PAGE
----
LexInter | October 13, 2007 | 0 Comments


Council of State
on litigation
N ° 57302

Published in Recueil Lebon


M. Reinach, Rapporteur
M. Latournerie, Government Commissioner

Reading of May 13, 1938



Seen, recorded at the Litigation Secretariat of the Council of State, on December 30, 1936 and February 17, 1937, the summary request and the amplifying memorandum presented by the Primary Fund “Aide et Protection”, whose head office is in Paris, 23, rue Tiphaine, acting prosecution and due diligence of Sieur Guibert, its President, and by Sieur Fauvel, cashier of the said Fund and cashier of the Mutual Aid Society of the same name, and tending that the Council please cancel, for excess of power, insofar as it covers the primary funds, a decree, dated October 29, 1936, relating to the accumulation of jobs; Considering the law of June 20, 1936; Considering the law of April 1, 1898 and the decree of October 30, 1935; Considering the laws of October 7-14, 1790 and May 24, 1872;
Considering that under the last paragraph of article 1 of the law of June 20, 1936 “will be suppressed the accumulation of pensions, of any remuneration and of functions contrary to the good administrative and financial management of the country”;
Considering that it follows both from the terms of the law and from its preparatory work that this provision covers all agents belonging to a body responsible for the execution of a public service, even if this body has the character of an “establishment private “;
Considering that the social insurance service is a public service; that its management is entrusted in particular to so-called primary funds; that, consequently, and notwithstanding the circumstance that, according to article 28, paragraph 1, of the decree of October 30, 1935, these are instituted and administered in accordance with the prescriptions of the law of April 1, 1898 and thus constitute private organizations, their agents could legally be included among those who are prohibited from exercising any other job;
Considering, on the other hand, that no obligation fell on the government to enact, in the case of the combination of a post dependent on a public service and a private post, provisions similar to that which it planned to reduce the prohibition of cumulation between public jobs;


DECIDES: Article 1: The aforementioned request from the “Aide et Protection” Primary Fund and from Sieur Fauvel is rejected. Article 2: Dispatch of this decision will be sent to the Minister of Finance.




Analysis by the Council of State

By the Primary Fund “Assistance and Protection” decision, the Council of State judges that legal persons governed by private law can manage public service missions.

After the Conflict Tribunal had admitted that legal persons governed by public law could engage in the management of certain activities under the same conditions as a private enterprise (cf. TC, January 22, 1921 , Société commerciale de l’Ouest d’Afrique, p. 91), the Council of State allowed public service missions to be managed by legal persons governed by private law. As in the Bac d’Eloka case , jurisprudence had already taken a first step in this direction with the decision of December 20, 1935. (Ass., Etablissements Vézia, p. 1212) where it recognized the possibility of using the expropriation procedure for the benefit of private law bodies whose mission was in the public interest. But the Primary Fund “aid and protection” decision extended the scope of this solution by ruling that bodies governed by private law can manage public service missions.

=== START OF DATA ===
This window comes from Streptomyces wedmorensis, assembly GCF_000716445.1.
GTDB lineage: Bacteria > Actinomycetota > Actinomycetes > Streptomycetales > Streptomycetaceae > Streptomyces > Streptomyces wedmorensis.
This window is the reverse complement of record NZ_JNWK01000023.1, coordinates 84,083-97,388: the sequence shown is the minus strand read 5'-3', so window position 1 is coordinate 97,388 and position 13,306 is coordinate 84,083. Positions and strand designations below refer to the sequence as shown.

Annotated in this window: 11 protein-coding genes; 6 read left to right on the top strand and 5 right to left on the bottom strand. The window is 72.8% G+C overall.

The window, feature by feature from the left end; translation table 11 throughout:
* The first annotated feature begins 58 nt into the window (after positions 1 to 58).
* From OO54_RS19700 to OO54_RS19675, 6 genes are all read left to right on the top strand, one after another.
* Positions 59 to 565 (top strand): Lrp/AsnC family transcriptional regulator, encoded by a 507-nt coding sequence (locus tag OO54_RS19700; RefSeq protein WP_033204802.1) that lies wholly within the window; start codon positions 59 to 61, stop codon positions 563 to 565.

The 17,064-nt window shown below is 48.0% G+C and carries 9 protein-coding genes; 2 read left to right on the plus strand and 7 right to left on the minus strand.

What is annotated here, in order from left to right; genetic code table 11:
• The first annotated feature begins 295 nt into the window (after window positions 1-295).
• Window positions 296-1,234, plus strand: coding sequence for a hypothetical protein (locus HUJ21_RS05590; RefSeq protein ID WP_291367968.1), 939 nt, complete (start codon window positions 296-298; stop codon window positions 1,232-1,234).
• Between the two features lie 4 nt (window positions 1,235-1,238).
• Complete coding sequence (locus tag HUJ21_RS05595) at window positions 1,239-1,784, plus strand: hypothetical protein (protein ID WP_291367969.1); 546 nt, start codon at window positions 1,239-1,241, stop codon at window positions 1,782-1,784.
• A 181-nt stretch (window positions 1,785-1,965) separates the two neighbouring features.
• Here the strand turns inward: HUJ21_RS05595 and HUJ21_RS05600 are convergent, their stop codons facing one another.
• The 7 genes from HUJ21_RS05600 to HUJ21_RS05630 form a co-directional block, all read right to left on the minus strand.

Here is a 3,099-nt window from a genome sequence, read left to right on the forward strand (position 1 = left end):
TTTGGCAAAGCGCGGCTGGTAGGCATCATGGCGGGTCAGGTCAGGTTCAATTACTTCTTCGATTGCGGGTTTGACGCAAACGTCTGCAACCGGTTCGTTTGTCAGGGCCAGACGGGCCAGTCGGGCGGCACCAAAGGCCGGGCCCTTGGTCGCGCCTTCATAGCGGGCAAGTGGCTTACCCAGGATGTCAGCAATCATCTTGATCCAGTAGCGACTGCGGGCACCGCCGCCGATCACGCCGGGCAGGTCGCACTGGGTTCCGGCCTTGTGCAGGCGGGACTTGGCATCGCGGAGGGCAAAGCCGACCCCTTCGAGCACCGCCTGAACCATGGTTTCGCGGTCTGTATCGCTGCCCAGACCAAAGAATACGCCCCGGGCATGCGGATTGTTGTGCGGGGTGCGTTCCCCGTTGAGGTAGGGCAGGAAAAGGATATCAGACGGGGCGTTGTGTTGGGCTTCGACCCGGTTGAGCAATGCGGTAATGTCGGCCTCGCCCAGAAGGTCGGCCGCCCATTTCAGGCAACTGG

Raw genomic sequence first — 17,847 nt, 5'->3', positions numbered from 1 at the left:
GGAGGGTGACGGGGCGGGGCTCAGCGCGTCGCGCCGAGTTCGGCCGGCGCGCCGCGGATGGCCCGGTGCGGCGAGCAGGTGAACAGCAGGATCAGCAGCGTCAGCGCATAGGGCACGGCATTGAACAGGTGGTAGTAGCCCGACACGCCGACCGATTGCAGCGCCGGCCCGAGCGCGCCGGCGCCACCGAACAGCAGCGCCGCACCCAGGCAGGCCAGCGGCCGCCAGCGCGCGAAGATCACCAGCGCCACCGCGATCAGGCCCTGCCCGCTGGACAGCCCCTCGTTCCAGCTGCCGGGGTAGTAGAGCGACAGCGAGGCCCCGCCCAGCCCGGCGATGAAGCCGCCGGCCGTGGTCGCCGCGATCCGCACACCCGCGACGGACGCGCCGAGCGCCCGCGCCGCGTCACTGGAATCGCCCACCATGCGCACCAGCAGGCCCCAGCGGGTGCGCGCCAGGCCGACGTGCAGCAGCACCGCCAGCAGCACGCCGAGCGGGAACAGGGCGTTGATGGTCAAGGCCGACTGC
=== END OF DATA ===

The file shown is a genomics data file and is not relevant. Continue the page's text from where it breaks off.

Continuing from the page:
This decision, coming after that of the Bac d’Eloka, was at the origin of a temporary crisis in the notion of public service, insofar as the traditional link that specialists and observers had believed to be able to detect between the public service, public persons and the prerogatives of public power.

Of course, the fact of entrusting the public service to a private person was not new: as early as the 19th century, public service concession contracts had been concluded with private entrepreneurs. The innovative aspect of the Primary Fund decision was that the private organizations concerned had not been entrusted with a public service mission by contractual means, but had been instituted by the public authorities.

In the silence of the texts, it is often up to the judge to determine whether an organization should be regarded as being under private law and whether the mission it performs is a public service mission. This is in principle the case when the body, while mainly retaining the character of a body governed by private law, has been entrusted by the public authorities with the exercise of a mission of general interest and is subject to ‘a control by the administration.

The private bodies responsible for a public service mission form a group made up of establishments as diverse as local and regional social security funds, sports federations, professional orders as well as isolated structures. As with industrial and commercial public services, their hybrid nature implies the application of rules of public law and private law, although the latter remains predominant. But the case law of the Council of State on strikes in public services applies to these bodies and their unilateral acts are regarded as administrative when they have been taken for the performance of the service by virtue of prerogatives of public power,

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